Sunday, February 27, 2005

The Transatlantic disposition and the gang rape"Summit"

In today's edition of The Wall Street Journal's, Victor David Hanson takes a hawkish American view of this weeks trans-atlantic tango. It was just what one would guess it would be: Mr. Bush versus a hive of national leaders, each with their own political problem, and accomodations to accept.

Since The United States' position is known, the only unpredictable element is what for the Europe's emotional disposition will appear to be. What face do they have to present the population of this dark cloud, the multi-headed political non-entity of the EU?

That Europe's "big dogs" get to choose from a multitude of their own platforms where they are double represented does not make it any easier to take them seriously. Are they speaking as a NATO member, and EU member, on behalf of the EU, or on their own this week? Or as one of their two UNSC seats?

This must be their idea of a multi-purpose weapons platform. What isn't obvious in this weeks media hubabaloo is the complexity of the American approach.

Writes Hanson:

Recent books have raved that the European Union is the way of the future. In contrast, a supposedly exhausted, broke and postimperial United States chases the terrorist chimera, running up debts and deficits as it tilts at the autocratic windmills of the Arab World.

That caricature framed the visit of the president to Europe as trans-Atlantic pundits demanded a softer George Bush, Condoleezza Rice and Donald Rumsfeld. Stop the childish bickering and the tiresome neocon preening, we are lectured ad nauseam by Euro and American elites. Don't divide Europe, we hear endlessly. Even though the European press, EU leaders, and their wild public have dealt out far more invective than they have received, American circumspection is the order of the day, the expected magnanimity from the more aggressive (and stronger) partner.

The adage goes that the European Union counts on a more sophisticated and nuanced "soft power." In reality, that translates to using transnational organizations and its own economic clout to soothe or buy off potential adversaries, while a formidable cultural engine dresses it all up in high sounding platitudes of internationalism and multilateralism. Everything from idly watching Milosevic and the Hutus butcher unchecked to unilateral intervention in the Ivory Coast or no action in Darfur usually finds either the proper humanitarian exegesis or the culpable American bogeyman. Yet contrary to the mythologies of Michael Moore and the high talk of Kyoto, most of the international sins of the recent age--selling a reactor to Saddam, setting up a new arms market in China, whitewashing Hezbollah, or subsidizing Hamas--were the work of European avatars of peace.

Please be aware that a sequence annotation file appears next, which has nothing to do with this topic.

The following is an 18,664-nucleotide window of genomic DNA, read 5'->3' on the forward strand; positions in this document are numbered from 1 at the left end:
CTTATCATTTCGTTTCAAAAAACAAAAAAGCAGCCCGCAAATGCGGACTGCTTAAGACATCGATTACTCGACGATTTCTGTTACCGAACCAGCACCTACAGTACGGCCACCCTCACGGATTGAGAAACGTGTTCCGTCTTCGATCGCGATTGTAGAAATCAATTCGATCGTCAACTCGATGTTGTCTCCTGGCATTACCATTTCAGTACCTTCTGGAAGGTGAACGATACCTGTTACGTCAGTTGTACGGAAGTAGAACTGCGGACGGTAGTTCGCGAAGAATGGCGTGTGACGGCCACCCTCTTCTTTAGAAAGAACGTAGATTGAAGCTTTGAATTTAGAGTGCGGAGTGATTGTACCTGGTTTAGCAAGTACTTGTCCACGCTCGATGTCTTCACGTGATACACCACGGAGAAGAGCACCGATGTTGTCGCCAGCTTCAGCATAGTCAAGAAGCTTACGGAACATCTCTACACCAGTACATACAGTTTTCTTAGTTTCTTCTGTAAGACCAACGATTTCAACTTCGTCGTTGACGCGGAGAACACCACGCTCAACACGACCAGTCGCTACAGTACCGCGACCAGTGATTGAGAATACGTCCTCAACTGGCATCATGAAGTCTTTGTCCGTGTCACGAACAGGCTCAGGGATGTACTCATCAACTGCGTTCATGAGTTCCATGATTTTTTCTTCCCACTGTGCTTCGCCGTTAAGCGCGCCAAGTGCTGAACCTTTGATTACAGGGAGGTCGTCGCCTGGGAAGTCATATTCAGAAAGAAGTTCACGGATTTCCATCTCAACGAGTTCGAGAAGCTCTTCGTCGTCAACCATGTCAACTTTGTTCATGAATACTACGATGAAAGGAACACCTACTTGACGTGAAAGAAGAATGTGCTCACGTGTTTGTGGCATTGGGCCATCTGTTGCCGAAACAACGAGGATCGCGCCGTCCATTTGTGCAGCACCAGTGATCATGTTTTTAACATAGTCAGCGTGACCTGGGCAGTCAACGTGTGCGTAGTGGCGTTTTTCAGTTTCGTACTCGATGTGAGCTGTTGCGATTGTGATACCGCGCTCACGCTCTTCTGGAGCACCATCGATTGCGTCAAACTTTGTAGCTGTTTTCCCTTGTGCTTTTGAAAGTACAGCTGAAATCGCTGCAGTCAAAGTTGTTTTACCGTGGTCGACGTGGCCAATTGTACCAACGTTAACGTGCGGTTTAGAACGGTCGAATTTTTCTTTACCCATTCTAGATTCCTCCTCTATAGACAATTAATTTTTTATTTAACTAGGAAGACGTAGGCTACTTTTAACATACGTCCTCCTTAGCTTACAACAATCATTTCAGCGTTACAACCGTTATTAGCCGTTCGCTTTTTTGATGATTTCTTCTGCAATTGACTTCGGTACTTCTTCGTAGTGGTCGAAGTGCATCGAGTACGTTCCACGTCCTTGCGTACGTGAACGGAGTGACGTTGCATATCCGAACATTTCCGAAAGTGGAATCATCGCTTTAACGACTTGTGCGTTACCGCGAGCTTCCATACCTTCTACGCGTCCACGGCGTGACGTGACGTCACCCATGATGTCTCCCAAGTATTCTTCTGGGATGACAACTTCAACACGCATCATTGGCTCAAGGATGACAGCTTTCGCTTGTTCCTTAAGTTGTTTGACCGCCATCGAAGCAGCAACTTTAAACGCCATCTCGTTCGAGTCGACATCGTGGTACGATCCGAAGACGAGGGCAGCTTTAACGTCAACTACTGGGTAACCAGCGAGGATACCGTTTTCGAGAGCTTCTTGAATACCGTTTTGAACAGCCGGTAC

Such opportunism and its accompanying rhetoric were also predicated on the convenient specter of the bad-cop America. We all knew the fall-guy script: Try as they might, the more sober Europeans could still fail to
restrain reckless Americans--or so they used to warn everyone from Saddam to the mullahs, especially more recently in the case of scary George, smoke-'em-out, Bush. Deal with, or buy from, a sane France or Germany now--or run for cover from the crazy Americans later. When the Europeans did occasionally intervene from Kosovo to the Ivory Coast, there was usually an American supply ship or C-130 somewhere to be found in the shadows.

After September 11 all that one-sided way of doing business is in jeopardy, well aside from eroding American public support for either bases in Western Europe or NATO itself. George Bush turned out to be not just a bombs-away Texan, but a visionary of the Woodrow Wilson and FDR stripe, who risked his re-election, the American economy, world oil markets, and his entire legislative agenda on spreading democracy throughout the Middle East, well beyond the wildest dreams of any European utopian.
Hanson also identified something which in the U.S. feels quite real and is presently welling up - american emotional exhaustion in dealing with Europe:

What happens if a newly aroused United States takes seriously the anti-American rhetoric of the European masses and media rather than the triangulating reassurances of their diplomats? Our elites may lament being cold-shouldered on their hajj to European Oz; yet red-state America is no longer afraid of the suave wizard's booming voice and image on the big screen, but instead has spied out the tiny functionary with his ridiculous levers and dials behind the curtain at the side.

Such a rapprochement can work only with a candid United States willing to drop both the obsequious praise of Europe's vaunted Third Way and the bluster of Euro-trashing. ...the removal of Milosevic, and the liberation of Afghanistan--the U.S. took the lead in near unilateral fashion under the cover of acting soberly under paternal European guidance? Dishonest, yes; sustainable, hardly.

So we are in a dilemma. Until postmodern Europe rightly assumes a role commensurate with its moral rhetoric, population, and economic strength, out of envy or pride it will often seek to undercut and occasionally embarrass the U.S. ...So go to it, Europe--one voice, one army, one U.N. Security Council seat!
So there we are. I think he sums it all up quite nicely. We are hardly any further along before the "summit" - no worse for the wear, and only slightly less confused about intentions. The opportunity to show either some moral bravery, or a clear explanation of their past position or future intnetions were completely missed.

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